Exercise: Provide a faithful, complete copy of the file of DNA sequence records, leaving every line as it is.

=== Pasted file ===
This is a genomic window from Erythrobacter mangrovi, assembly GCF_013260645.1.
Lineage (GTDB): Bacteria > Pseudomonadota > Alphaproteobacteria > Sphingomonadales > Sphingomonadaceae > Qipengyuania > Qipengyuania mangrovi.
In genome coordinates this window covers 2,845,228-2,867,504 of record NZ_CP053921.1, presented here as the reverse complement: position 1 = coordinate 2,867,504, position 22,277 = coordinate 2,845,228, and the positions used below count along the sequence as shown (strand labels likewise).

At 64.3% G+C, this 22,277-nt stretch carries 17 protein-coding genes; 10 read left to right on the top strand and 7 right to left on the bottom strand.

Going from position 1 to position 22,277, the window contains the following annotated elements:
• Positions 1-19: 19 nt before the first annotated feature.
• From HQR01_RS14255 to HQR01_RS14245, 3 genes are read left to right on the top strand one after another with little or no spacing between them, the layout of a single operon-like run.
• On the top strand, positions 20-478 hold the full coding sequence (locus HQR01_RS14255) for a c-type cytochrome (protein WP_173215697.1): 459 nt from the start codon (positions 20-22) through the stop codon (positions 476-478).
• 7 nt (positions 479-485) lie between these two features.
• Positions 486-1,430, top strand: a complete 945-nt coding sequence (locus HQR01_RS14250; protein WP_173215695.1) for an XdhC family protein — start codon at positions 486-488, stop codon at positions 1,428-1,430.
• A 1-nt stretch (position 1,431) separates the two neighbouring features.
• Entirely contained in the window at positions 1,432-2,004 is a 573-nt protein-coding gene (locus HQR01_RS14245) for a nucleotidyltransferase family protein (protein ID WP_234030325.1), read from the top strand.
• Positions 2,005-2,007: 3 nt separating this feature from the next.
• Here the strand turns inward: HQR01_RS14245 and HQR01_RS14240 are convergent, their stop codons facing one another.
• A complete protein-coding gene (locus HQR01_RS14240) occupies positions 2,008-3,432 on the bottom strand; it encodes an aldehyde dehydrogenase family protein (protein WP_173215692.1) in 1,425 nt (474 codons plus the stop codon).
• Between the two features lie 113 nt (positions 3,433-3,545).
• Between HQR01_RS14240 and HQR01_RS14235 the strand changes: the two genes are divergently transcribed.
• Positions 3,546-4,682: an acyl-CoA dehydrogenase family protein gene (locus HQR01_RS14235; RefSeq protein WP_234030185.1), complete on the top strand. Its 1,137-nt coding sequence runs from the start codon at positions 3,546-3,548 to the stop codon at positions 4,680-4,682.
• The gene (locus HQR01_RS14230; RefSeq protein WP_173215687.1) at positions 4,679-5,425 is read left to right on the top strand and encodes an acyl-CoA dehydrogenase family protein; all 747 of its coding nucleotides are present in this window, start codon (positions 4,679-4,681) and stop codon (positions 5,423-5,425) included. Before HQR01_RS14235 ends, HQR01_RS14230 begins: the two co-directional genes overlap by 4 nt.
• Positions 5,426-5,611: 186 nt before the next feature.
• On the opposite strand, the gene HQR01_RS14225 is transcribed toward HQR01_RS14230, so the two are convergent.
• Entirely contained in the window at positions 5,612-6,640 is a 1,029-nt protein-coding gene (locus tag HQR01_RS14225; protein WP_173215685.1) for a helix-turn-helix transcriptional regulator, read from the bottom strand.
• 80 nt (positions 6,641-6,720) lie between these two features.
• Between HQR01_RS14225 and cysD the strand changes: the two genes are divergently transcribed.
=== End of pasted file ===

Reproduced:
This is a genomic window from Erythrobacter mangrovi, assembly GCF_013260645.1.
Lineage (GTDB): Bacteria > Pseudomonadota > Alphaproteobacteria > Sphingomonadales > Sphingomonadaceae > Qipengyuania > Qipengyuania mangrovi.
In genome coordinates this window covers 2,845,228-2,867,504 of record NZ_CP053921.1, presented here as the reverse complement: position 1 = coordinate 2,867,504, position 22,277 = coordinate 2,845,228, and the positions used below count along the sequence as shown (strand labels likewise).

At 64.3% G+C, this 22,277-nt stretch carries 17 protein-coding genes; 10 read left to right on the top strand and 7 right to left on the bottom strand.

Going from position 1 to position 22,277, the window contains the following annotated elements:
• Positions 1-19: 19 nt before the first annotated feature.
• From HQR01_RS14255 to HQR01_RS14245, 3 genes are read left to right on the top strand one after another with little or no spacing between them, the layout of a single operon-like run.
• On the top strand, positions 20-478 hold the full coding sequence (locus HQR01_RS14255) for a c-type cytochrome (protein WP_173215697.1): 459 nt from the start codon (positions 20-22) through the stop codon (positions 476-478).
• 7 nt (positions 479-485) lie between these two features.
• Positions 486-1,430, top strand: a complete 945-nt coding sequence (locus HQR01_RS14250; protein WP_173215695.1) for an XdhC family protein — start codon at positions 486-488, stop codon at positions 1,428-1,430.
• A 1-nt stretch (position 1,431) separates the two neighbouring features.
• Entirely contained in the window at positions 1,432-2,004 is a 573-nt protein-coding gene (locus HQR01_RS14245) for a nucleotidyltransferase family protein (protein ID WP_234030325.1), read from the top strand.
• Positions 2,005-2,007: 3 nt separating this feature from the next.
• Here the strand turns inward: HQR01_RS14245 and HQR01_RS14240 are convergent, their stop codons facing one another.
• A complete protein-coding gene (locus HQR01_RS14240) occupies positions 2,008-3,432 on the bottom strand; it encodes an aldehyde dehydrogenase family protein (protein WP_173215692.1) in 1,425 nt (474 codons plus the stop codon).
• Between the two features lie 113 nt (positions 3,433-3,545).
• Between HQR01_RS14240 and HQR01_RS14235 the strand changes: the two genes are divergently transcribed.
• Positions 3,546-4,682: an acyl-CoA dehydrogenase family protein gene (locus HQR01_RS14235; RefSeq protein WP_234030185.1), complete on the top strand. Its 1,137-nt coding sequence runs from the start codon at positions 3,546-3,548 to the stop codon at positions 4,680-4,682.
• The gene (locus HQR01_RS14230; RefSeq protein WP_173215687.1) at positions 4,679-5,425 is read left to right on the top strand and encodes an acyl-CoA dehydrogenase family protein; all 747 of its coding nucleotides are present in this window, start codon (positions 4,679-4,681) and stop codon (positions 5,423-5,425) included. Before HQR01_RS14235 ends, HQR01_RS14230 begins: the two co-directional genes overlap by 4 nt.
• Positions 5,426-5,611: 186 nt before the next feature.
• On the opposite strand, the gene HQR01_RS14225 is transcribed toward HQR01_RS14230, so the two are convergent.
• Entirely contained in the window at positions 5,612-6,640 is a 1,029-nt protein-coding gene (locus tag HQR01_RS14225; protein WP_173215685.1) for a helix-turn-helix transcriptional regulator, read from the bottom strand.
• 80 nt (positions 6,641-6,720) lie between these two features.
• Between HQR01_RS14225 and cysD the strand changes: the two genes are divergently transcribed.